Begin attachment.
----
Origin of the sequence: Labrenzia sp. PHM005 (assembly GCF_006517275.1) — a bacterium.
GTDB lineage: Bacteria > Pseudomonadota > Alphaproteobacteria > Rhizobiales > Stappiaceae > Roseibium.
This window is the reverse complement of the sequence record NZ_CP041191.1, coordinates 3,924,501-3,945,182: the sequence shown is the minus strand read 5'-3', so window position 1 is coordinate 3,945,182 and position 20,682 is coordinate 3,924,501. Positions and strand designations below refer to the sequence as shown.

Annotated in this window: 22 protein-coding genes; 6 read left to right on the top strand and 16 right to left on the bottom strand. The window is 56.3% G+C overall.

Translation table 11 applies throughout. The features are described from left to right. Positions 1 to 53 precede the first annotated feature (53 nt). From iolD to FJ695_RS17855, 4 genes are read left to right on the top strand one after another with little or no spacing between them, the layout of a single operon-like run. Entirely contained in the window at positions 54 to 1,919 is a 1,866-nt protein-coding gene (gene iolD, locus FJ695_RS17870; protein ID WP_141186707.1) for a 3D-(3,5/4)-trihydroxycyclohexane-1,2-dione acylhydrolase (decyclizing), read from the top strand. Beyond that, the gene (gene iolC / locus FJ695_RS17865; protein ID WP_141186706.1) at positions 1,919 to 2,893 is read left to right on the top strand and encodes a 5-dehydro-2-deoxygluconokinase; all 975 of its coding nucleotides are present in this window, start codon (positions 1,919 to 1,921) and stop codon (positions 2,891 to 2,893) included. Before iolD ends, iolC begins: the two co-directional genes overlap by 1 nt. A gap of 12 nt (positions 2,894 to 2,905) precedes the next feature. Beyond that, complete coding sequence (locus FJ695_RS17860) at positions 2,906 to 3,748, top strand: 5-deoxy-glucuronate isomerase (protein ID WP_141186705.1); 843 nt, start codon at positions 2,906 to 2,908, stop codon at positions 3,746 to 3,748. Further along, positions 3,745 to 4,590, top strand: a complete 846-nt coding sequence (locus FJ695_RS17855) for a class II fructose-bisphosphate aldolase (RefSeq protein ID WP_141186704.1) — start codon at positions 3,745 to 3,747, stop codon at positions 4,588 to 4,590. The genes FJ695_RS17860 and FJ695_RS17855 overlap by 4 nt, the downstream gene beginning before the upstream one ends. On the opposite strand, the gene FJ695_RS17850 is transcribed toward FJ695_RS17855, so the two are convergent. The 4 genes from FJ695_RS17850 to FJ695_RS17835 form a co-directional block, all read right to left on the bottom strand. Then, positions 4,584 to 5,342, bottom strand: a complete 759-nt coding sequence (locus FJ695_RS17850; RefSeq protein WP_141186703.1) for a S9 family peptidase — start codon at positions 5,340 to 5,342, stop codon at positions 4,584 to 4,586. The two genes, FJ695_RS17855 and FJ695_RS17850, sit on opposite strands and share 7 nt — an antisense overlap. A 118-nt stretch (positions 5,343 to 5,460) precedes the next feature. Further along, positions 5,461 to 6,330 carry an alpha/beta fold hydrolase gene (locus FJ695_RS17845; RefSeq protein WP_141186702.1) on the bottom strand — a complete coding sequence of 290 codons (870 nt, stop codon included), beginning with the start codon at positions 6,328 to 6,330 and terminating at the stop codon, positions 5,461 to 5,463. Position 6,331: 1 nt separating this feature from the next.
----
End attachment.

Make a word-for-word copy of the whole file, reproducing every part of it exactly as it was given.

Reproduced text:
Origin of the sequence: Labrenzia sp. PHM005 (assembly GCF_006517275.1) — a bacterium.
GTDB lineage: Bacteria > Pseudomonadota > Alphaproteobacteria > Rhizobiales > Stappiaceae > Roseibium.
This window is the reverse complement of the sequence record NZ_CP041191.1, coordinates 3,924,501-3,945,182: the sequence shown is the minus strand read 5'-3', so window position 1 is coordinate 3,945,182 and position 20,682 is coordinate 3,924,501. Positions and strand designations below refer to the sequence as shown.

Annotated in this window: 22 protein-coding genes; 6 read left to right on the top strand and 16 right to left on the bottom strand. The window is 56.3% G+C overall.

Translation table 11 applies throughout. The features are described from left to right. Positions 1 to 53 precede the first annotated feature (53 nt). From iolD to FJ695_RS17855, 4 genes are read left to right on the top strand one after another with little or no spacing between them, the layout of a single operon-like run. Entirely contained in the window at positions 54 to 1,919 is a 1,866-nt protein-coding gene (gene iolD, locus FJ695_RS17870; protein ID WP_141186707.1) for a 3D-(3,5/4)-trihydroxycyclohexane-1,2-dione acylhydrolase (decyclizing), read from the top strand. Beyond that, the gene (gene iolC / locus FJ695_RS17865; protein ID WP_141186706.1) at positions 1,919 to 2,893 is read left to right on the top strand and encodes a 5-dehydro-2-deoxygluconokinase; all 975 of its coding nucleotides are present in this window, start codon (positions 1,919 to 1,921) and stop codon (positions 2,891 to 2,893) included. Before iolD ends, iolC begins: the two co-directional genes overlap by 1 nt. A gap of 12 nt (positions 2,894 to 2,905) precedes the next feature. Beyond that, complete coding sequence (locus FJ695_RS17860) at positions 2,906 to 3,748, top strand: 5-deoxy-glucuronate isomerase (protein ID WP_141186705.1); 843 nt, start codon at positions 2,906 to 2,908, stop codon at positions 3,746 to 3,748. Further along, positions 3,745 to 4,590, top strand: a complete 846-nt coding sequence (locus FJ695_RS17855) for a class II fructose-bisphosphate aldolase (RefSeq protein ID WP_141186704.1) — start codon at positions 3,745 to 3,747, stop codon at positions 4,588 to 4,590. The genes FJ695_RS17860 and FJ695_RS17855 overlap by 4 nt, the downstream gene beginning before the upstream one ends. On the opposite strand, the gene FJ695_RS17850 is transcribed toward FJ695_RS17855, so the two are convergent. The 4 genes from FJ695_RS17850 to FJ695_RS17835 form a co-directional block, all read right to left on the bottom strand. Then, positions 4,584 to 5,342, bottom strand: a complete 759-nt coding sequence (locus FJ695_RS17850; RefSeq protein WP_141186703.1) for a S9 family peptidase — start codon at positions 5,340 to 5,342, stop codon at positions 4,584 to 4,586. The two genes, FJ695_RS17855 and FJ695_RS17850, sit on opposite strands and share 7 nt — an antisense overlap. A 118-nt stretch (positions 5,343 to 5,460) precedes the next feature. Further along, positions 5,461 to 6,330 carry an alpha/beta fold hydrolase gene (locus FJ695_RS17845; RefSeq protein WP_141186702.1) on the bottom strand — a complete coding sequence of 290 codons (870 nt, stop codon included), beginning with the start codon at positions 6,328 to 6,330 and terminating at the stop codon, positions 5,461 to 5,463. Position 6,331: 1 nt separating this feature from the next.